If you live in the South and want the rest of the country to stop thinking of the region with outdated stereotypes, and un-flattering caricatures, something needs to happen with how the majority of Alabama and Mississippi citizens look at the world. According to Public Policy Polling the vast majority of people in Alabama (86%) believe President Obama is a Muslim, or are not sure. Fully sixty percent do not believe in evolution.

For their part, eighty-eight (88) percent of citizens polled in the state of Mississippi believe that President Obama is a Muslim, or are not sure. Sixty-six percent of those in Mississippi do not believe in evolution either.

In the FYI category, sixty-seven percent of those who live in Alabama believe that Alabama's new immigration laws are a good thing for the state. The reality? Several recent studies show that Alabama is clearly worse off, with departing immigrants leading to a decline of as much as 6.2 percent (between $5 and 10 billion) in economic activity (stuff like this doesn't help either). Things got so bad that even legal immigrants left the state after the immigration law was passed.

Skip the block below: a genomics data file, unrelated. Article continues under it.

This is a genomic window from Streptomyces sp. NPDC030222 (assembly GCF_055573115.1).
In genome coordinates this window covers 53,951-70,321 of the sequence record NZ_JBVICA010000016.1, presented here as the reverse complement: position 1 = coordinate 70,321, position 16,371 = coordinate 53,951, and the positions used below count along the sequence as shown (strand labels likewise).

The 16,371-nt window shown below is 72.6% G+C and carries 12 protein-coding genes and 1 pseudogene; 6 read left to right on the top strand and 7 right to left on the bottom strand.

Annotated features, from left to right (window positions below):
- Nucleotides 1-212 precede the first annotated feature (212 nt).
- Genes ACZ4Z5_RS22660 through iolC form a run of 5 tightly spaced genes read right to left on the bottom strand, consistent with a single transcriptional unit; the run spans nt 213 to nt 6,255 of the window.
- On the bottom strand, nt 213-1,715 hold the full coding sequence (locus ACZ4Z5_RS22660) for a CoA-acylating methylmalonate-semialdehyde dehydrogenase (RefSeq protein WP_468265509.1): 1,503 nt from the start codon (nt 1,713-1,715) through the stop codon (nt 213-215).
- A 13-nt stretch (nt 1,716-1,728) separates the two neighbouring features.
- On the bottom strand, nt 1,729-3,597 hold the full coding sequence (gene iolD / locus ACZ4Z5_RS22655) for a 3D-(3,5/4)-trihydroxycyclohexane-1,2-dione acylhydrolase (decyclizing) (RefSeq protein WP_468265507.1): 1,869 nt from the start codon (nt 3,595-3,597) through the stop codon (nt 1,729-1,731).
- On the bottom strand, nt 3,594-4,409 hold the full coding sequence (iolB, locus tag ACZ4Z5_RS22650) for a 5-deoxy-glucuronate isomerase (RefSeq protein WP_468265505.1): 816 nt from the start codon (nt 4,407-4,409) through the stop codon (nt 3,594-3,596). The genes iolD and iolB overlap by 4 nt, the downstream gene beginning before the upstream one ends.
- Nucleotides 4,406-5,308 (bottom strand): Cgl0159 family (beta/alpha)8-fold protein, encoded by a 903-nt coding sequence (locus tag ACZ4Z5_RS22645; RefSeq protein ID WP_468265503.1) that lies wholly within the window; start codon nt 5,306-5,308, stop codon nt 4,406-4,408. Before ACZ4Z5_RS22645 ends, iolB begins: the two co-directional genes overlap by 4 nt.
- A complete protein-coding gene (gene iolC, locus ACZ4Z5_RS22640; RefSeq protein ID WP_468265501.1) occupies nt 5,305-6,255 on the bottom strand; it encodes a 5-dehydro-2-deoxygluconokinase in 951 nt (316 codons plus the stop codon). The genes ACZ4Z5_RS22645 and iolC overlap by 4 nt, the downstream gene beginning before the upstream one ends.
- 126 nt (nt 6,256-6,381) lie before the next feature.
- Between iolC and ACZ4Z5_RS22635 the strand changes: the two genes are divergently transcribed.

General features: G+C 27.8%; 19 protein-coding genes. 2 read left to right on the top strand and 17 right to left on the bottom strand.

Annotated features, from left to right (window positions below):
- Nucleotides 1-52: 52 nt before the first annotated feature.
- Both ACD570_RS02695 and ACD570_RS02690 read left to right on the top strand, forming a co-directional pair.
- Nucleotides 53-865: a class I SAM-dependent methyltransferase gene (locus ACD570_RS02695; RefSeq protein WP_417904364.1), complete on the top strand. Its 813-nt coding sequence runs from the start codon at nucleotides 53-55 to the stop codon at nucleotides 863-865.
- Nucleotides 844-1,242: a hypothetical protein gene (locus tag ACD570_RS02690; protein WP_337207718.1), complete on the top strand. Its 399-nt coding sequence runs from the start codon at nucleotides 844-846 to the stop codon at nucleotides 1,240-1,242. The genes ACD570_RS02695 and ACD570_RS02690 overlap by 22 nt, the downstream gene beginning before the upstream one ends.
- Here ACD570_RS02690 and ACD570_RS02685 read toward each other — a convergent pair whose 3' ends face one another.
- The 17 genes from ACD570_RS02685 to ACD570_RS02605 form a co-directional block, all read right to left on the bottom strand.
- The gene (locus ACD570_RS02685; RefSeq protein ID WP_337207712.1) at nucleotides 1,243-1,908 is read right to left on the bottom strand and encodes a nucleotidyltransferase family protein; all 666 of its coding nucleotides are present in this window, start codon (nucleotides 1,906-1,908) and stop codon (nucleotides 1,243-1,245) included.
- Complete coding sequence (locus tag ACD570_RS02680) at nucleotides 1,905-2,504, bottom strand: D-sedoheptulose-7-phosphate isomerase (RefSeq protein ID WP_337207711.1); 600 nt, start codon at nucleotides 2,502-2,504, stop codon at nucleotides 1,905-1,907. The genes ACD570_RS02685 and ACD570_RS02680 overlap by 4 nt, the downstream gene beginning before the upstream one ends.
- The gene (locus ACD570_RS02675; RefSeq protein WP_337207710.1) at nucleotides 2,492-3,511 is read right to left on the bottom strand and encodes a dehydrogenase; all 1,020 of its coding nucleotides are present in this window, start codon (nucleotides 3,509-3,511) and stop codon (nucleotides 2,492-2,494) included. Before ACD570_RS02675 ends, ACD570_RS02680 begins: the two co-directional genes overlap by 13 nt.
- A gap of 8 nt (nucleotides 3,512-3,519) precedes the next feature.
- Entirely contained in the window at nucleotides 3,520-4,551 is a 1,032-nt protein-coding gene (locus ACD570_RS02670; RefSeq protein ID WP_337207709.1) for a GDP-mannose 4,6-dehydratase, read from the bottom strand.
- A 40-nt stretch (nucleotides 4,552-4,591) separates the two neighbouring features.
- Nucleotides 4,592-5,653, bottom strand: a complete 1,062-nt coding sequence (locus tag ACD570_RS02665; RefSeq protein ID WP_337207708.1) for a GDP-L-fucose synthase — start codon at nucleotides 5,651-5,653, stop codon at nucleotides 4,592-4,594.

Final FYI ... the vast majority of citizens in both Mississippi and Alabama have a favorable opinion of Rush Limbaugh.

- Mark

Monday, March 12, 2012


Robert Reich, former U.S. secretary of labor, and the author of "Aftershock: The Next Economy and America's Future," has an excellent op-ed article explaining the source of rising gas prices. It's tied to excessive speculation on the oil futures market. Here's a snippet of Reich's article ...